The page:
“Forgiveness is not about forgetting – it is about letting go- so you can move on – having learned from your experience.”

ELIZABETH ROEBUCK-JONES

 

Forgive and Forget. Everybody has heard the words; they are ingrained often from childhood when we fought with siblings or friends. “Now all hold hands and make up!”, and usually, we did and went on with our games.

 

Adult life is much more complex than that. To forgive someone for really hurting you, especially if they have professed to love you can feel almost impossible. How can you forgive someone for destroying your confidence, taking away your security both physical and emotional, isolating you from family and friends or impacting the upbringing of your children – the list goes on. How do you forgive them for that?

 

Worse still is the idea that if someone apologises that we have to forgive them. The person doing the apologising often believes that the words are enough, especially as most people struggle to admit fault and say them. So they believe that are doing this tremendous thing saying sorry, and we get caught up in the guilt that we didn’t accept the apology. Or worse still feel compelled to repress our feelings and behave as if everything is ok.

 

I think people should understand that when they have done the wrong thing that they might have to apologise more than once and wait until the person they have hurt is ready to accept. However, I doubt that concept will become a regular reality, simply because as individuals we find it so difficult to tune into other people, we are often too caught up in our own stuff.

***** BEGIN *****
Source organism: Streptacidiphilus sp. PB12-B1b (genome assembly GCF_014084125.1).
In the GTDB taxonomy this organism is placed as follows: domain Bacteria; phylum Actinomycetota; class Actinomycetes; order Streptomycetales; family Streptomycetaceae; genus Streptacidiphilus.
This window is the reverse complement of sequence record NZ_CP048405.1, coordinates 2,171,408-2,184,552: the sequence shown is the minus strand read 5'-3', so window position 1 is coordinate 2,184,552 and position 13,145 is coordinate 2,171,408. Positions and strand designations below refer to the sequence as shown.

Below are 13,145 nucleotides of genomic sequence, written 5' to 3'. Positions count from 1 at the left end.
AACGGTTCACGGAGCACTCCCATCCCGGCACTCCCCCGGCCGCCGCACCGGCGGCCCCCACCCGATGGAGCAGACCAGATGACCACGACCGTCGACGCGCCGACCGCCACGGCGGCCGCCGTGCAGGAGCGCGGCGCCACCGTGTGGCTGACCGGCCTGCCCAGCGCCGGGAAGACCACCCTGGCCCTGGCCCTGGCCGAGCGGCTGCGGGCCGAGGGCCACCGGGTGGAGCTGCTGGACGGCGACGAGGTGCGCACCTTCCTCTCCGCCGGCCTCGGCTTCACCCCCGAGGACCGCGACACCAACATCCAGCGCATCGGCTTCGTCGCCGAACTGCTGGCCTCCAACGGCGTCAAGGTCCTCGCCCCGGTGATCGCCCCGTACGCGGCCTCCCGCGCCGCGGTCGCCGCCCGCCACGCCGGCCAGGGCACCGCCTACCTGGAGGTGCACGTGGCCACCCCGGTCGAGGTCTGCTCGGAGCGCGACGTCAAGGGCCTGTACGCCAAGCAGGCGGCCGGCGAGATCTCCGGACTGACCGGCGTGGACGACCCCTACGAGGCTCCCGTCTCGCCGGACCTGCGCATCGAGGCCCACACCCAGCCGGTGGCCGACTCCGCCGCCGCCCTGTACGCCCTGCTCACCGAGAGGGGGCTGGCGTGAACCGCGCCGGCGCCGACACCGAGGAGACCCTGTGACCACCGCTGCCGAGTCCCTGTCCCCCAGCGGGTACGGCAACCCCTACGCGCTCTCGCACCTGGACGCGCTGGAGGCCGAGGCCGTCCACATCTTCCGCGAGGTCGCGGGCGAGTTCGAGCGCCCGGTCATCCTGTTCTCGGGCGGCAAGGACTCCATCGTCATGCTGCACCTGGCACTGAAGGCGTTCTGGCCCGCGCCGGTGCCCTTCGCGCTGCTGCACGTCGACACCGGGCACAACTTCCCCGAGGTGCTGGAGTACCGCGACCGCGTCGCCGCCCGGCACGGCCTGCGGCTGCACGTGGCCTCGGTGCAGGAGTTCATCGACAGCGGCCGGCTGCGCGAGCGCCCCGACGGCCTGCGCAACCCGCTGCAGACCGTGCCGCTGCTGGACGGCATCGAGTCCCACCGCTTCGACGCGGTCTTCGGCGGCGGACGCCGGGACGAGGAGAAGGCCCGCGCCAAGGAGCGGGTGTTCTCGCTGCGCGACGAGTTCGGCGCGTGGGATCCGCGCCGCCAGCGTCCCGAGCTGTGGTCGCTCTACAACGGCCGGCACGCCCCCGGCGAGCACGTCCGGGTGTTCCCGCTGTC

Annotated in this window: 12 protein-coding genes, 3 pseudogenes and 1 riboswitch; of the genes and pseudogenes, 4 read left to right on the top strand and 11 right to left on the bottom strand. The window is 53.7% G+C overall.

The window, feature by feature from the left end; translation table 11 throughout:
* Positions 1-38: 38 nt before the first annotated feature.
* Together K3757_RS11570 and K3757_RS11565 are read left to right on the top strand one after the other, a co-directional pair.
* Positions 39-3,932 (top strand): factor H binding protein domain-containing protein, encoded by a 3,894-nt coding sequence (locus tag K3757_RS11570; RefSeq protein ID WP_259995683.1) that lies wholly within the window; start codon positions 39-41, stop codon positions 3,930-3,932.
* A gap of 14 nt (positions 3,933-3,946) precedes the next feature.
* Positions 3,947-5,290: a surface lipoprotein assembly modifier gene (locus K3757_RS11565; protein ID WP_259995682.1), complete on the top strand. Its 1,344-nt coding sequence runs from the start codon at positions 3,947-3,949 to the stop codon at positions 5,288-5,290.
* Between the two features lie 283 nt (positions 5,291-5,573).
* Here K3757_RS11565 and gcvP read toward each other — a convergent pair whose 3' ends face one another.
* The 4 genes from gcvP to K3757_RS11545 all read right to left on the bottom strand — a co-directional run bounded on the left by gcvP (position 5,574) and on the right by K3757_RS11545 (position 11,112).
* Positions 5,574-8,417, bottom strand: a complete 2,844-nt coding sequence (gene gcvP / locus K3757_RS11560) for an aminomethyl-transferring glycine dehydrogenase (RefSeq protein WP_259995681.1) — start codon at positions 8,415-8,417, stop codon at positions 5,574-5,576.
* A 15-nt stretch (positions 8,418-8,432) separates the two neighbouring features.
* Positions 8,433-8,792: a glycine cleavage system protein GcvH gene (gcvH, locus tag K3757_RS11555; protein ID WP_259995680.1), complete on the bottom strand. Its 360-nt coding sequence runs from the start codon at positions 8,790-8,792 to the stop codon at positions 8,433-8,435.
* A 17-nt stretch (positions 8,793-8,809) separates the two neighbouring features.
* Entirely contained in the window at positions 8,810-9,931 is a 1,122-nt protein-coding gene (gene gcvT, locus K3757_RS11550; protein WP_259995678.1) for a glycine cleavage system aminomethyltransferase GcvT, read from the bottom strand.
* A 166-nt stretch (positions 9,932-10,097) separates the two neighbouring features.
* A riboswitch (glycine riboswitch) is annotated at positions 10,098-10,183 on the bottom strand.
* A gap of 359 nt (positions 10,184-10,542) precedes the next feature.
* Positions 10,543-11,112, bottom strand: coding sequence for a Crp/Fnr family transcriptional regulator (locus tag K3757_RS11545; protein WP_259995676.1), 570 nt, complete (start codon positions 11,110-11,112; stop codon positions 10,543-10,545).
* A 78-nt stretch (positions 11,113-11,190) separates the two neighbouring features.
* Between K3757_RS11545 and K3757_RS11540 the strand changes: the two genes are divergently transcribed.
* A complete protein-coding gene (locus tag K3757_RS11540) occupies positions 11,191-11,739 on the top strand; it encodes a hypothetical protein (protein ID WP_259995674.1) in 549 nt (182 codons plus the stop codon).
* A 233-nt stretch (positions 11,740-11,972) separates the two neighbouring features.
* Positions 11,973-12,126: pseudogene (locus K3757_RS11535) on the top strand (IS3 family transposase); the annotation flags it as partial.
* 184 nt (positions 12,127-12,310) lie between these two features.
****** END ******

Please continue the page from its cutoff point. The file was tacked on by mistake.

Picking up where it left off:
The problem isn’t the apology or the forgiveness but the impact as the forgiver we perceive our acceptance of an apology will create. If someone has hurt us very badly, we don’t want to forgive them too easily. We want them to understand the impact their actions have had on us, and so withholding acceptance is like our last little bit of control over what has happened to us. We can feel like if we forgive too easily we let the other person off the hook or we set ourselves up to be hurt again.

 

Forgiving is complex and not something you should rush. It is a complex skill not just about the other person but also about ourselves. Being able to forgive someone is important in terms of being able to clear the air and move on, or even to allow a relationship with someone we care about to grow. The important thing to remember is it is not the forgiveness itself but how we forgive that is important.

 

You forgive the other person, but you don’t forget what they have done. You reflect on what has happened, learn from it, and set up new boundaries to protect yourself from being hurt. It doesn’t guarantee that person won’t hurt you again, but what it does do is it helps to make sure you won’t be hurt in the same way again. When you forgive someone you express how you are feeling; you use their apology as an opportunity for conversation to set new expectations for the relationship, build trust and grow. Processing your forgiving in this way means that if someone goes on to hurt you in the same ways again, you can make decisions about their role in your life.

 

Forgiving and not forgetting is about you and here is why